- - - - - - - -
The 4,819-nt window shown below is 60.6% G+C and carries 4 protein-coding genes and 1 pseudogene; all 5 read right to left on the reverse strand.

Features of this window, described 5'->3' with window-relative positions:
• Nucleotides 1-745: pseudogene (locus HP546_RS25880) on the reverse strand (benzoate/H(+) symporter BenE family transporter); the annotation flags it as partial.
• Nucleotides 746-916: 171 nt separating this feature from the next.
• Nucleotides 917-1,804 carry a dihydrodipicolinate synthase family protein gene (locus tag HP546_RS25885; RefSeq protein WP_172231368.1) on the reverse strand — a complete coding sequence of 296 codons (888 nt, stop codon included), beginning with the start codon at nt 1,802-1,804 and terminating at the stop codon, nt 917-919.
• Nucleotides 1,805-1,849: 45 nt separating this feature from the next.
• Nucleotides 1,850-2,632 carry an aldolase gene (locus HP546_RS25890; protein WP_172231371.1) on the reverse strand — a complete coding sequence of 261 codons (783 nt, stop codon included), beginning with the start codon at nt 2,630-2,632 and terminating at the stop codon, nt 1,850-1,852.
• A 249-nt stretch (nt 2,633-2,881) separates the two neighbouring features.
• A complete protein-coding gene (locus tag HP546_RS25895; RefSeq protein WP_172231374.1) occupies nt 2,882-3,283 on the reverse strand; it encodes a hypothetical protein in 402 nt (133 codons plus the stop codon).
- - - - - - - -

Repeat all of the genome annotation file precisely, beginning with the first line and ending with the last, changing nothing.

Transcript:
The 4,819-nt window shown below is 60.6% G+C and carries 4 protein-coding genes and 1 pseudogene; all 5 read right to left on the reverse strand.

Features of this window, described 5'->3' with window-relative positions:
• Nucleotides 1-745: pseudogene (locus HP546_RS25880) on the reverse strand (benzoate/H(+) symporter BenE family transporter); the annotation flags it as partial.
• Nucleotides 746-916: 171 nt separating this feature from the next.
• Nucleotides 917-1,804 carry a dihydrodipicolinate synthase family protein gene (locus tag HP546_RS25885; RefSeq protein WP_172231368.1) on the reverse strand — a complete coding sequence of 296 codons (888 nt, stop codon included), beginning with the start codon at nt 1,802-1,804 and terminating at the stop codon, nt 917-919.
• Nucleotides 1,805-1,849: 45 nt separating this feature from the next.
• Nucleotides 1,850-2,632 carry an aldolase gene (locus HP546_RS25890; protein WP_172231371.1) on the reverse strand — a complete coding sequence of 261 codons (783 nt, stop codon included), beginning with the start codon at nt 2,630-2,632 and terminating at the stop codon, nt 1,850-1,852.
• A 249-nt stretch (nt 2,633-2,881) separates the two neighbouring features.
• A complete protein-coding gene (locus tag HP546_RS25895; RefSeq protein WP_172231374.1) occupies nt 2,882-3,283 on the reverse strand; it encodes a hypothetical protein in 402 nt (133 codons plus the stop codon).